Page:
Buttons Ann returns

HUBBARD -- With technology today, it's not too hard to track down an old friend.
Buttons Ann of Hubbard, however, found an old friend who had moved without consulting a phone book or searching the Internet.
It seems she followed her nose, or perhaps her canine instincts.
Yes, Buttons is a dog -- one who met up with her original rescuer 10 years after the fact.
The story begins over the Fourth of July holiday in 1992.
Joyce Polovischak-Coleman, who was a police officer for Hubbard Township, was on duty when she found a medium-sized black dog. She was known for picking up stray dogs while on duty and keeping them until someone from animal welfare could pick them up.
That night, animal welfare said it had no room for the dog, so Polovischak-Coleman kept her. She ran an ad in the newspaper in hopes the owners would claim her. She guessed the dog had run away because of the holiday fireworks.
New owner
Although no owner claimed the dog, Polovischak-Coleman received a call from Denny Boos, who was interested in her if no owner came forward. He was looking for an older dog that he wouldn't need to train.
"When he told me his address, the numbers were the same as mine," said Polovischak-Coleman. "So I thought maybe this is meant to be."
After a couple of weeks, Boos [pronounced "Bows"] became the proud owner of the dog he named Buttons Ann to go along with his last name -- buttons 'n' bows.
When Boos died in 1994, his mother, Marge Berman, kept the dog and now says Buttons is "always with me."
One exception was this past Fourth of July, when Buttons went on an unexpected adventure.
Over the holiday, Berman left her home for a family emergency, and Buttons was left outside. When Berman returned, the dog was gone.
Buttons "can't handle any kind of noise," said Berman, who speculated that noise from fireworks scared the dog away.
When she discovered that the dog was missing, Berman thought, "Oh, she's gone," never expecting what would happen next.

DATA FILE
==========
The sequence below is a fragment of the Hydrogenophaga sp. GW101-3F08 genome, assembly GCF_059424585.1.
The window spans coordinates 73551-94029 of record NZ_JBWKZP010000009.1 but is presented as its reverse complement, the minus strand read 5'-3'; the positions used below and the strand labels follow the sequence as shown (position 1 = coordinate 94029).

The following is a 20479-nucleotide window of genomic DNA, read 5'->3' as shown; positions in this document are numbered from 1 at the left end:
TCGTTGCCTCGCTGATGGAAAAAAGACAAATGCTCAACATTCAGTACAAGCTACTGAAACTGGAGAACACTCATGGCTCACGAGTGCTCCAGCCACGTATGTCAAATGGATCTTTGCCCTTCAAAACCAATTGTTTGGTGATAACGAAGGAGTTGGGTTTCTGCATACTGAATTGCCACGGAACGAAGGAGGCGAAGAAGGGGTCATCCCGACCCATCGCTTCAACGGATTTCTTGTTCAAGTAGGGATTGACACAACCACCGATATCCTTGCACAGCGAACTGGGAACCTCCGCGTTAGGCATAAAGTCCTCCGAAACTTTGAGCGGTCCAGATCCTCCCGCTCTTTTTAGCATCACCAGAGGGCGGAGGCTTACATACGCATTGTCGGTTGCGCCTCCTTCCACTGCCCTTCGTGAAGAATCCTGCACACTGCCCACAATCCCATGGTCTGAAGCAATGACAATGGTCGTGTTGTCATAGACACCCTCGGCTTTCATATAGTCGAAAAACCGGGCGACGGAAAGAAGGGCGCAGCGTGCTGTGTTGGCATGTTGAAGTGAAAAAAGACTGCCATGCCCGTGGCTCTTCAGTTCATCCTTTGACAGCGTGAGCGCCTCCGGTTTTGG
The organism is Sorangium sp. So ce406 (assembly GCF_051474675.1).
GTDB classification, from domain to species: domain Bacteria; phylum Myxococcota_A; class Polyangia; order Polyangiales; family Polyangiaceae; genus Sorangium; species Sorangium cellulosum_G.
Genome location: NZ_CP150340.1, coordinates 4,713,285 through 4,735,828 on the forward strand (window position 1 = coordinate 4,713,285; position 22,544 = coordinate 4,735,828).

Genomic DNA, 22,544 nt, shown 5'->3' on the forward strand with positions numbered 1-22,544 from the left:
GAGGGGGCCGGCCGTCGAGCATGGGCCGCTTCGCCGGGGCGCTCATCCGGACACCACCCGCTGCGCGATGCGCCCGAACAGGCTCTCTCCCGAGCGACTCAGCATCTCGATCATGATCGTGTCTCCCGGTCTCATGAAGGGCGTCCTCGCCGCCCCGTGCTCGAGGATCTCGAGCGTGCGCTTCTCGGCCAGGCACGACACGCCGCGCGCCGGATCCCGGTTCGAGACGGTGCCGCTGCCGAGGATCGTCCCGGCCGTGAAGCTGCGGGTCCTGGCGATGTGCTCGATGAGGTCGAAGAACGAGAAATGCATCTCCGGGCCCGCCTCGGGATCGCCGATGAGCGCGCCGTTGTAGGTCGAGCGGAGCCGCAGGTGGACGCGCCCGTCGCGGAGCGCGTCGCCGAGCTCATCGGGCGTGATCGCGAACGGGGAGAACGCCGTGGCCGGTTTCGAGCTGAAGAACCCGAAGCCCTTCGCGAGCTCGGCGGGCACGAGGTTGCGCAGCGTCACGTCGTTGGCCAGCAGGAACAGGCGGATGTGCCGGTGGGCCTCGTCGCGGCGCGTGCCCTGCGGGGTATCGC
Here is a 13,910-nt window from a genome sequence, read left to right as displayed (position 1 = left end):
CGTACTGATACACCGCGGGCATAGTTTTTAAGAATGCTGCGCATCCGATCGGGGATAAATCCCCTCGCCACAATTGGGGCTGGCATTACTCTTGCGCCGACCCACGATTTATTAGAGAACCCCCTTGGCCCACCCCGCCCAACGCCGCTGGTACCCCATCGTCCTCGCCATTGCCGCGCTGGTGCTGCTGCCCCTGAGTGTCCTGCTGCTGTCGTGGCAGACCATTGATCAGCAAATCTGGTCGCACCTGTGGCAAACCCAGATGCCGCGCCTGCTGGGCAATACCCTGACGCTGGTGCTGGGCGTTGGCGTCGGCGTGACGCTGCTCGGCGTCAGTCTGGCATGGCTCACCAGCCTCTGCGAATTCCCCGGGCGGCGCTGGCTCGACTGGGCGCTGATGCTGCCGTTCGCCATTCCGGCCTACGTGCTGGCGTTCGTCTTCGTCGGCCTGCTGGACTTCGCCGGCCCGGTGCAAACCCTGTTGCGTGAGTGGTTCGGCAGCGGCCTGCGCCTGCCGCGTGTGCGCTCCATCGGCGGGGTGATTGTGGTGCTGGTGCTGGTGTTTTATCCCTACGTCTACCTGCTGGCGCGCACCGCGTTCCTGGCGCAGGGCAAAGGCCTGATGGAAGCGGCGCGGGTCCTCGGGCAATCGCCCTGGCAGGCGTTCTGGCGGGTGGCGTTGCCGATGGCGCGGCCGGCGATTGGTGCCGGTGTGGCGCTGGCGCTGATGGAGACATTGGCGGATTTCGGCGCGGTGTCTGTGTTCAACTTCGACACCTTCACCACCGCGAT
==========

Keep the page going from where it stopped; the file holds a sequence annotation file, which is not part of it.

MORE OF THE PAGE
She's back
The next day on her back deck, Polovischak-Coleman found a black, medium-sized dog with gray specks. As she spoke, the dog got excited and kept her head against the woman's leg.
Even Polovischak-Coleman's other dogs, who usually shunned strays, seemed taken with the black dog. Hubbard police gave her the name of someone who had reported a missing dog.
Polovischak-Coleman made the call and Berman quickly recognized the name. Polovischak-Coleman was amazed to discover that this was the same dog she had saved a decade before.
Another twist to the story was that Polovischak-Coleman had moved since the first rescue, but Buttons somehow knew to travel the couple of miles to the new house.
The dog also has a record with the police. Once she followed Berman to the bank, where she sat in the drive-through lane waiting for her owner.
Berman went searching for the dog and when she returned home empty-handed, a police officer was there. The officer told Berman that Buttons was in the bank, waiting to be picked up.
Berman calls Polovischak-Coleman the "angel of mercy" for her rescues. In gratitude, Berman presented her with a plaque and a jar for dog treats.
What does Buttons think of all the excitement and travel? She wagged her tail happily as the women relayed the amazing story.

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